Posted in Liber et Audax, Magick by Trial & Error, Occult Detectives, Sword & Sorcery, Writing in Theory & Practice on October 8, 2016 by Occult Detective

Happy Erik the Red Day!

Kim, Connor, and I spent an absolutely marvelous morning on the banks of the Mississinewa, in a spot of woods we locals call Hobbitland, for the largest War of 1812 living history event in the United States —Mississinewa 1812.

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We didn’t pick up much, but we really enjoyed ‘window shopping’ at all the vendor tents. Conn snagged a fox totem stone, Kim picked up some scissors, dried apples, and bought me a can of haggis, and I snatched up a little 15mm scale tin axeman.

The atmosphere was amazing but, even though the temperature barely cracked 50°, I was way too warm. I managed, however, and my spirits were doubly lifted by kilted drummers and pipers kicking up some dust through the crowd.

Few things stir the heart like the mournful wail of bagpipes.

Alba Gu Brath!

On the way out, we ran into Kim’s youngest sister with her new boyfriend and his children in tow. It was great to finally meet Tony and the boys. They looked happy together and that means a lot to me. Cassie lived with us for a number of years after her and Kim’s mom passed 13 years back. She’ll always feel like a daughter to me, so I’m thrilled to see a ray of sunshine in her life.

We hit a few rummages on the way home and snagged an antique wooden folding chair for a buck. Crafted in Ft. Wayne no less.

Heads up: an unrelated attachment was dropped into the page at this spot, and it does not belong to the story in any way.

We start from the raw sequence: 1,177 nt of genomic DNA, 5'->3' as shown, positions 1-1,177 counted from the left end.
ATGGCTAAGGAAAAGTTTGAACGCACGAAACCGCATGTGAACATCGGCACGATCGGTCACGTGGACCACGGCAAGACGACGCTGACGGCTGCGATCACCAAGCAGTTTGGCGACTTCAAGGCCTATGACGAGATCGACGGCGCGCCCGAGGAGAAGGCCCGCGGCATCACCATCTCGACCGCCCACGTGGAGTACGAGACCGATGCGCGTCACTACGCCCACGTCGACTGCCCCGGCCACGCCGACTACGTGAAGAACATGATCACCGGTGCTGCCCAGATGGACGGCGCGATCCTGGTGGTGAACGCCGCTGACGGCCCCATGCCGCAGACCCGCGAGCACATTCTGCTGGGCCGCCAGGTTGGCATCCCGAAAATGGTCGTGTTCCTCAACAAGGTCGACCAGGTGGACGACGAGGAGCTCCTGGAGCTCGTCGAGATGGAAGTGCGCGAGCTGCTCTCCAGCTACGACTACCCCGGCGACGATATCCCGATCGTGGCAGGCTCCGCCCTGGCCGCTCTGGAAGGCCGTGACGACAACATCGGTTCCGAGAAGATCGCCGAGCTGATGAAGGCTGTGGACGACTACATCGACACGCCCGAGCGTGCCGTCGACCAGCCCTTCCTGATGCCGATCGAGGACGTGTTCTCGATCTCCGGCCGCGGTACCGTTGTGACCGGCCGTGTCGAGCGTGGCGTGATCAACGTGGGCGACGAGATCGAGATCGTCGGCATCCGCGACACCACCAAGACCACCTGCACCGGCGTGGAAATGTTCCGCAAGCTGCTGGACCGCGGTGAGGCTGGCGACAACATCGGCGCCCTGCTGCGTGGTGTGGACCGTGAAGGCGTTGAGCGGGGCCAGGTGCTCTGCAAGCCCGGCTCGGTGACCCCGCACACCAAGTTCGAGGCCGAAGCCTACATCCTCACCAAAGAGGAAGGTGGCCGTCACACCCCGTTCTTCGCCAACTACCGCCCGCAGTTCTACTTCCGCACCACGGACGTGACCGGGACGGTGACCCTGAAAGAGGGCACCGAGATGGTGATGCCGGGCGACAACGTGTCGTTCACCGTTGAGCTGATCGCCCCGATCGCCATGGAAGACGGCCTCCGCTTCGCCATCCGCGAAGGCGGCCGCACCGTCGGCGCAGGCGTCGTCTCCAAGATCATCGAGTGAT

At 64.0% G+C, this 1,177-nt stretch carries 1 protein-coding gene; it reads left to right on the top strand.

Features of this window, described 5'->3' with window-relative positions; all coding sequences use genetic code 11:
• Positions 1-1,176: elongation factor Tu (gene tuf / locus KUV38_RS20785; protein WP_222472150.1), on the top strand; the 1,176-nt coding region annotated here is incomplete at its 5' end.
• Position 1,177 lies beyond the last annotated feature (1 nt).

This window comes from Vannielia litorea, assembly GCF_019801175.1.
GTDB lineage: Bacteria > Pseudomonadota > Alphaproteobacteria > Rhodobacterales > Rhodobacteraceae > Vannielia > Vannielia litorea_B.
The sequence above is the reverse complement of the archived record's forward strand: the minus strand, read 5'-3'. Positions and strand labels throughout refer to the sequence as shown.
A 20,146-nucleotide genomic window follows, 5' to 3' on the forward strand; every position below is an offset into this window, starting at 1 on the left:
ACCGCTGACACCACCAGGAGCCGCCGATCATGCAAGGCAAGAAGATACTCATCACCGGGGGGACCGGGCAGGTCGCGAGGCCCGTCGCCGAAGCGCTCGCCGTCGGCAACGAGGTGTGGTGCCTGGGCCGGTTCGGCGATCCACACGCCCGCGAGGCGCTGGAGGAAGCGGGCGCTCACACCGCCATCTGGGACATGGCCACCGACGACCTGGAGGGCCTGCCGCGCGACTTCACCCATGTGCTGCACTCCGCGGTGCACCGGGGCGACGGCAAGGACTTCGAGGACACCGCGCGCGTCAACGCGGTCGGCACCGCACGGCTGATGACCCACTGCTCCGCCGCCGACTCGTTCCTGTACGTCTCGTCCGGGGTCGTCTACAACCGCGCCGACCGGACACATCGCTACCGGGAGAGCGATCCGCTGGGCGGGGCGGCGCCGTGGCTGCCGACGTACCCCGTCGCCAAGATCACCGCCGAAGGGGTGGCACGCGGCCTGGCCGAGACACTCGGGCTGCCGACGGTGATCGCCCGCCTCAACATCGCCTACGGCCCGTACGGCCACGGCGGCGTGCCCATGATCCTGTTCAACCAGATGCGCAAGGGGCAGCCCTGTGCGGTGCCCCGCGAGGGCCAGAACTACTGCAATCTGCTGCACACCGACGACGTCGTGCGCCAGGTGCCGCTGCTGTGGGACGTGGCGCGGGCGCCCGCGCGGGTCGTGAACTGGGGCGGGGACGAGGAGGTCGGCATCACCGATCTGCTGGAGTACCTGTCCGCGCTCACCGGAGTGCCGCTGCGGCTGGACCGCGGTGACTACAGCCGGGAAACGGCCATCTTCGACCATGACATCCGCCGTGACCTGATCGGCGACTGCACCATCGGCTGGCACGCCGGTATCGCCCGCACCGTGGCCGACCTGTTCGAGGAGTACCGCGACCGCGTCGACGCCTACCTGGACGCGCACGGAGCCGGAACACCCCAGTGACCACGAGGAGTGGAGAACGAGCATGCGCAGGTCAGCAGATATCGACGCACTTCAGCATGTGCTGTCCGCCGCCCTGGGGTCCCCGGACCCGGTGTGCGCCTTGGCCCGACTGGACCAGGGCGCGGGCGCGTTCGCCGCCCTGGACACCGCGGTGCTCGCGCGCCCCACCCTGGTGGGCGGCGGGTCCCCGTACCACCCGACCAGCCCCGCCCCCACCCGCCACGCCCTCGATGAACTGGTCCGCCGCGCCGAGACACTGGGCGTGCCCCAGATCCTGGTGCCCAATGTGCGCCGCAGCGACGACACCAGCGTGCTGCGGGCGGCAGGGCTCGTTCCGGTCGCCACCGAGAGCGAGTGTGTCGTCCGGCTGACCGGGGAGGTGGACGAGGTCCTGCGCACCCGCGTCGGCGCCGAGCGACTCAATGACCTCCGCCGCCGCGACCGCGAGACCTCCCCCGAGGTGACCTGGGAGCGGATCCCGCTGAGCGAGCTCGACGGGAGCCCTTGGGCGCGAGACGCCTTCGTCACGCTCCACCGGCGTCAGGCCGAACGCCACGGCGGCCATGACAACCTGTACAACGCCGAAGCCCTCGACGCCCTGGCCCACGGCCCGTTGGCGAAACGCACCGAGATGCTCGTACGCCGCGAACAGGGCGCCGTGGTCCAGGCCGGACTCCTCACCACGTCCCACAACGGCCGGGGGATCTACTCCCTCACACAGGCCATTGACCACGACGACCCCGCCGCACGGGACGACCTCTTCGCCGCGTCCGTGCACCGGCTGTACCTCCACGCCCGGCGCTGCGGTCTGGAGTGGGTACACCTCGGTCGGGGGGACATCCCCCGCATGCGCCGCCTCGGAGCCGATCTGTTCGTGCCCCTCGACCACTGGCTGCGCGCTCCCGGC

20161008_103544As we settle in for the afternoon, I have a lot on my mind. Conn and I have some work to put in on Occult Detective: The Roleplaying Game and I was invited to write up a book proposal for something really special that, for now, I’ll have to keep in the vault.

I’d also really like to put something together for Tor’s Open Submission Call for a non-European influenced sword & sorcery novella.

Lot to do. Not a lot of room for error on any of it.

It’s also Connor’s last day as a pre-teen.

Tomorrow, October 9, Leif Eriksson Day here in the US, will be Conn’s 13th Birthday. Time has flown and my spirit has joined it.

He’s always been a special kid. Tomorrow, he’ll be a special young man.

Flash Fiction: Judgement

Posted in Magick by Trial & Error, Occult Detectives, Writing in Theory & Practice on October 7, 2016 by Occult Detective

judgement“Are you going to all this trouble because there’s a new moon on Devil’s Night this year?” the cat whispered in the detective’s ear. He glanced at the spread of Tarot cards beside his charge’s body, the twentieth trump the only card face up.

Landon Connors was lying as still as a corpse, naked as the day he was born, within a chalk circle, binding sigils woven in traditional fashion. It was Solomonic by design, but Jungian in practice.

“Entangled,” the occult detective replied. “Entwined within a skein of ragged fate.”

He coughed, his body gently rocked by the intrusion.

“Eviscerated, emasculated by the touch of icy death,” he moaned. “Molted, unfolded before my eyes, the silent form entranced. Romanced by the hearth of the raven’s nest. Shriven, unforgiven for the sin of gallows talk.”

“Landon, my old friend,” the familiar called, “you’re scaring me. Back, lad. Come back to me now. The astral is no place for you, not like this.”

“Engaged,” Connors spat, his eyes snapped wide. The cat took note of the detective’s pupils, like black holes drawing in all the light of the room. “Enraged by the fire 0f unrequited lust!”

Connors rose then, to a sitting position, head on a swivel.

“Boo,” the occult detective asked, “am I dreaming?”

“Of course you are, my boy,” the familiar replied. “But the sleeper must awaken. The temenos has been desecrated. It’s time to come home.”

“In odorem suavitatis,” Connors said. “Tu autem effugare, diabole; appropinquabit enim judicium Dei.”

“Hell is empty,” the old cat sighed. “Let’s see to filling it back up.”